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Autism in the Family: Caring and Coping Together 1st Edition

4.9 out of 5 stars 7 customer reviews
ISBN-13: 978-1598572414
ISBN-10: 1598572415
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Editorial Reviews


<DIV>"A lifeline of support, guidance, research, and practice. With his firsthand experience as a parent, psychologist and advocate , Dr. Naseef has created an invaluable resource for families as well as for educators and clinicians."</DIV> (Barbara Firestone, Ph.D.) --Review

"Naseef has found that elusive balance between writing a book that is informative and insightful and also warm and inviting . . . Every family who receives a diagnosis of autism for their child should be given this book with a hot cup of tea and a warm blanket. Autism in the Family is an indispensable read, bound to be read again and again throughout a child's life. A truly wonderful resource." --Shana Nichols, Owner/Director of ASPIRE Centre for Learning and Development and author of Girls Growing Up on the Autism Spectrum

"Combining the skills of an experienced therapist, the talents of an inspired teacher, and the courage to share the wisdom gained from often painful personal experience, Dr. Naseef is the consummate advocate not only for the child but also for the entire family." --Lawrence W. Brown, M.D., Associate Professor of Neurology and Pediatrics; Director, Pediatric Neuropsychiatry Program, Children's Hospital of Philadelphia

About the Author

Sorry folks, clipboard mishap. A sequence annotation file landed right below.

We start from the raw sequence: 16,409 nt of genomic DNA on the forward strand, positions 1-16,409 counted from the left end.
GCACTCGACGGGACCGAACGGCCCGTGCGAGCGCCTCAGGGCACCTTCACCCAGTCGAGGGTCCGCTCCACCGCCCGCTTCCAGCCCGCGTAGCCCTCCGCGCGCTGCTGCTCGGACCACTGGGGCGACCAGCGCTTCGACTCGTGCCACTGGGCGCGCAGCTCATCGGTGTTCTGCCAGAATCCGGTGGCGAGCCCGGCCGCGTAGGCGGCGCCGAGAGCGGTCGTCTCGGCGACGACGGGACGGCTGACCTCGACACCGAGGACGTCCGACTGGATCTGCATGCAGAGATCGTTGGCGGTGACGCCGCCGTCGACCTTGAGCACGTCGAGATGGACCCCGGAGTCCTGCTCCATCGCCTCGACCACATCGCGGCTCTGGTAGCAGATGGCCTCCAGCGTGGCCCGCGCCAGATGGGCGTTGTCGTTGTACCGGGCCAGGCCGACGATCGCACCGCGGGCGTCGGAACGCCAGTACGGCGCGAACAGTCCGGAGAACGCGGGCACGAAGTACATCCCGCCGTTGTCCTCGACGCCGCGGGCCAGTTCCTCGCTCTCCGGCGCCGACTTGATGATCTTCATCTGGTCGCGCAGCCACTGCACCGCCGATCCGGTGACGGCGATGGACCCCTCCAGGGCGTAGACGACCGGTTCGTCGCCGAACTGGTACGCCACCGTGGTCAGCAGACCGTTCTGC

Robert A. Naseef, Ph.D., along with his wife Cindy N. Ariel, Ph.D., has a full-time independent practice in psychology that specializes in working with families of children with special needs. Dr. Naseef has a foot in each world because he himself is the father of a child with autism. He is a family consultant at Specare Pediatric Center, which provides a medical home for children with special health care needs in the Delaware Valley, and serves as a consultant to school districts, special education parent groups, and human services organizations. He writes regular columns at www.specialchild.com, www.kidsdirect.net/parentsdirect, and www.specialchildren.about.com. A native of Philadelphia who received his doctoral degree in psychological studies from Temple University, Dr. Naseef has a broad background in both education and psychology, with special interest and expertise in the psychology of men and fatherhood. He was instrumental in developing a training package to foster parent-professional collaboration for the New Jersey Department of Education, Division of Special Education, and taught graduate courses at Antioch University in Philadelphia and Rider University in Lawrenceville, New Jersey. He held clinical privileges in psychology at the Pennsylvania Hospital's Department of Psychiatry and serves on the board of directors of the Center for Autistic children, the professional advisory board of the Pathway School, and the parent steering committee of the Interdisciplinary Council on Learning and Developmental Disorders.